Several borer insects attack dogwood trees and, according to the University of Rhode Island Landscape Horticulture Program, they are the most threatening pest to established dogwoods. Control measures rely largely on perfecting the cultural conditions for the tree so that it can outgrow any damage done by the borers. Biological and chemical intervention can also be used, but rarely eradicate the problem entirely.
Borers like dogwood trees, in part, due to their thin, easily injured bark, which borers penetrate and use as breeding space. Signs of their presence include small holes in the trunk, shrunken or slightly distorted leaves and die-back of twigs and branches in the canopy of the tree, usually from the top of the crown moving downward.
Keep the tree well watered so that it never experiences drought conditions, which will quickly weaken dogwoods. Alternate deep and shallow watering to keep the soil moist around the tree's shallow roots.
Removal of Diseased Wood
Prune away any wilting foliage, holey or diseased wood immediately when you see it in the tree. Collect all the cuttings, burn or dispose of them, and refrain from introducing the cuttings into the compost pile.
Protect the trunk bark from injury, gouges, knocks or wounds of any kind. Keep all lawn equipment well away from the tree, along with keeping kids from climbing or kicking your dogwood. Do not spray the trunk with a hose when watering, or peel the bark back if cracked, as both will only create a greater number of entry points for the borer.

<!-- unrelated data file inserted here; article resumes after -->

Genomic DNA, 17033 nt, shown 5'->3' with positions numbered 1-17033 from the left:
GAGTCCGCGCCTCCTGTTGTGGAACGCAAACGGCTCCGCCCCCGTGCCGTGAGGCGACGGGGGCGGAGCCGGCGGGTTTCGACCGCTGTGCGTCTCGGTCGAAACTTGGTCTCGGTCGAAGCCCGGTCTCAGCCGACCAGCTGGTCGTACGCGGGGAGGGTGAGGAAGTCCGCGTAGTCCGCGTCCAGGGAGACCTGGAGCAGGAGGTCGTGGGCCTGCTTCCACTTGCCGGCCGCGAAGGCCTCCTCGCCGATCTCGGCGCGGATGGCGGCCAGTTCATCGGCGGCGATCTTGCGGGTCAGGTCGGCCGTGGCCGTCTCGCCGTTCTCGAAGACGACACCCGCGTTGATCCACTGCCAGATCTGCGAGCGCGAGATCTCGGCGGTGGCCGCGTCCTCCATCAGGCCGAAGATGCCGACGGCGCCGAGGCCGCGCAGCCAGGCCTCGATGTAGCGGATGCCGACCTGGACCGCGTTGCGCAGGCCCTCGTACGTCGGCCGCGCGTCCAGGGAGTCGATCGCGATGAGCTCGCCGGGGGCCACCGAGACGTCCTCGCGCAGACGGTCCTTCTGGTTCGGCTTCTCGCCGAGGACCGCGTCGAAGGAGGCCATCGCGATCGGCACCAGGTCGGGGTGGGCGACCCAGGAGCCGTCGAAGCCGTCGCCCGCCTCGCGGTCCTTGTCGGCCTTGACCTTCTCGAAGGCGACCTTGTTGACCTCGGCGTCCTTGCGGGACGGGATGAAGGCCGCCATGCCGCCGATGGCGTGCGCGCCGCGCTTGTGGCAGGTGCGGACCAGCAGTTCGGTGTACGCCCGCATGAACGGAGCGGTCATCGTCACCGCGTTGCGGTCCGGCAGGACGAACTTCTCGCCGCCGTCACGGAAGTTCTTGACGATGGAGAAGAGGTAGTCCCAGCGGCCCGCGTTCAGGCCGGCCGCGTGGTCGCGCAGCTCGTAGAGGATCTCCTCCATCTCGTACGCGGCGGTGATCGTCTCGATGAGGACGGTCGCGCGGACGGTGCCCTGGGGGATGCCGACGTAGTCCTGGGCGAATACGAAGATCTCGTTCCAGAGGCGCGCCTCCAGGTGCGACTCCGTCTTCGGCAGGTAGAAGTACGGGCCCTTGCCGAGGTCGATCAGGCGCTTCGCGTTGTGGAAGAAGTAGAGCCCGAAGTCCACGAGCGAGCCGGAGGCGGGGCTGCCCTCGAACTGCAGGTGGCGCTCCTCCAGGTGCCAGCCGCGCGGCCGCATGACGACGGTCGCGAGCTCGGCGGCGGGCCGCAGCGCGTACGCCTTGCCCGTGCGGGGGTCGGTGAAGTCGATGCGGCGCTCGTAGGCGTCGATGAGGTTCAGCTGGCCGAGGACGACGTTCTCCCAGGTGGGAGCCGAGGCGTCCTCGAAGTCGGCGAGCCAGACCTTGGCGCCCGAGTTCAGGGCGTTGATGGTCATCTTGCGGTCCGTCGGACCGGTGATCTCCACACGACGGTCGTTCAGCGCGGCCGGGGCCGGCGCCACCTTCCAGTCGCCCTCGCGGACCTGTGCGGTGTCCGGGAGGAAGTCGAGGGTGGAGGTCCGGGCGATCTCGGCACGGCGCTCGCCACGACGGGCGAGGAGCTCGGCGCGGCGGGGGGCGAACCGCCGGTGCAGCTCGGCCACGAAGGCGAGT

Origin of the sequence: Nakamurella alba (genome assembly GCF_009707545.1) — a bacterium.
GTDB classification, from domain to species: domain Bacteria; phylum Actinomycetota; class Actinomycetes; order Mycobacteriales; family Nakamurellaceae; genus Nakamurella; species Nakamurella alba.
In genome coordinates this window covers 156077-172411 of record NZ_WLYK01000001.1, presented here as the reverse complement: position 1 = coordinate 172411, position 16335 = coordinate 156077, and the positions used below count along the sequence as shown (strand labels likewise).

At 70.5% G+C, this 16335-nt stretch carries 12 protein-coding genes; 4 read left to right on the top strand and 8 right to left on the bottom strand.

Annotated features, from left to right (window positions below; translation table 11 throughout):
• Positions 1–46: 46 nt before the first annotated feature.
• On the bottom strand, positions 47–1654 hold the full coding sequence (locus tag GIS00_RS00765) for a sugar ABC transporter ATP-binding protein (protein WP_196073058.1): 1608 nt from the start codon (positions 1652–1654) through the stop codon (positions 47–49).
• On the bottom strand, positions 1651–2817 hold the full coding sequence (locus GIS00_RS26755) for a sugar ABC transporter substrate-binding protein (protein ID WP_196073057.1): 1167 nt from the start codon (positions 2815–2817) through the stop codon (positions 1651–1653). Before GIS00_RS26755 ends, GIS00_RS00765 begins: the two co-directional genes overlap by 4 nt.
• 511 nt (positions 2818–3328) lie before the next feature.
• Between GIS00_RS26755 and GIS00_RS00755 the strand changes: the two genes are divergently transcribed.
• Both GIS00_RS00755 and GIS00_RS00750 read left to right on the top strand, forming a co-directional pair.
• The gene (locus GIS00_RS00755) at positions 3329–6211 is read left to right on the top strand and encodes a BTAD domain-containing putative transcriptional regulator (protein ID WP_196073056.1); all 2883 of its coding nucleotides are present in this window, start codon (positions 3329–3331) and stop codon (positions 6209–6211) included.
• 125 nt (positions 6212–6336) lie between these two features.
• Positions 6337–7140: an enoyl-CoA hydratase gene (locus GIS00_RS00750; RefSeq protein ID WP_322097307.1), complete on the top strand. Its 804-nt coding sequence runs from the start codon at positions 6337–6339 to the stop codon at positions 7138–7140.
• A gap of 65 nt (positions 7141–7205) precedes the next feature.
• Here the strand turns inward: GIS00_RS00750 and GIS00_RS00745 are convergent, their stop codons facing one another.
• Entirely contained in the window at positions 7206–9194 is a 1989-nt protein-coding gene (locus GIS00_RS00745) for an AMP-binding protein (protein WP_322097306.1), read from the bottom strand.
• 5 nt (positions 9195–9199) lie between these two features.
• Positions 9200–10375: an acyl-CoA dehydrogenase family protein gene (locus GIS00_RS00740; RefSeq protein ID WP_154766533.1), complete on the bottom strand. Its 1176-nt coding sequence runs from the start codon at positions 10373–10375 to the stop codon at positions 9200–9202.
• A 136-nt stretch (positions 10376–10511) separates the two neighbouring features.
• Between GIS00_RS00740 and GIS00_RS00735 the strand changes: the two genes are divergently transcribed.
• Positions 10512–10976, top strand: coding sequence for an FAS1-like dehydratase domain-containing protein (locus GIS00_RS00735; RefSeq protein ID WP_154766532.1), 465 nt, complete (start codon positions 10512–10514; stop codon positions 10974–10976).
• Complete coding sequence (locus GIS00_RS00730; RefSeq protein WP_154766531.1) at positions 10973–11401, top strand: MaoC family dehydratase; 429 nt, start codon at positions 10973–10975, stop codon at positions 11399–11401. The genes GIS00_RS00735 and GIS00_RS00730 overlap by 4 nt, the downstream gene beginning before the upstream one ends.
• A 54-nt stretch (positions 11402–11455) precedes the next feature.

Trees infected with borers can be sprayed with a residual insecticide product in the summer to reduce the amount of adult borer insects active on the tree. Though it will not kill larvae in the bark or wood, it can reduce the adult population, giving the tree a bit of a break to try and outgrow their damage. The entire tree will need to be coated repeatedly and because of the chemicals involved, professional arborists or trained fumigators are commonly engaged for the task.
Fighting dogwood borer requires the tree to develop new woody and leaf tissue at a faster rate than the activity of the borers can destroy it. In addition to water, fertilizer plays a key role in this. Use a complete, slow-release or organic fertilizer product designed for dogwoods or other acid-loving plants such as azaleas and rhododendrons. Apply regular doses according to the product label directions and water in well. Refrain from using fast-release chemical fertilizers as these can burn the shallow roots placing the tree under even more stress.
Dogwoods can also be coated with entomopathogenic nematodes which are parasitic insects that will kill the borer larvae. The nematodes are sprayed onto the trunk and branches in the spring, summer and/or early fall and left to do their work. According to the University of Delaware Extension, entomopathogenic nematodes are at least as effective on borers as insecticides and less damaging to the environment,
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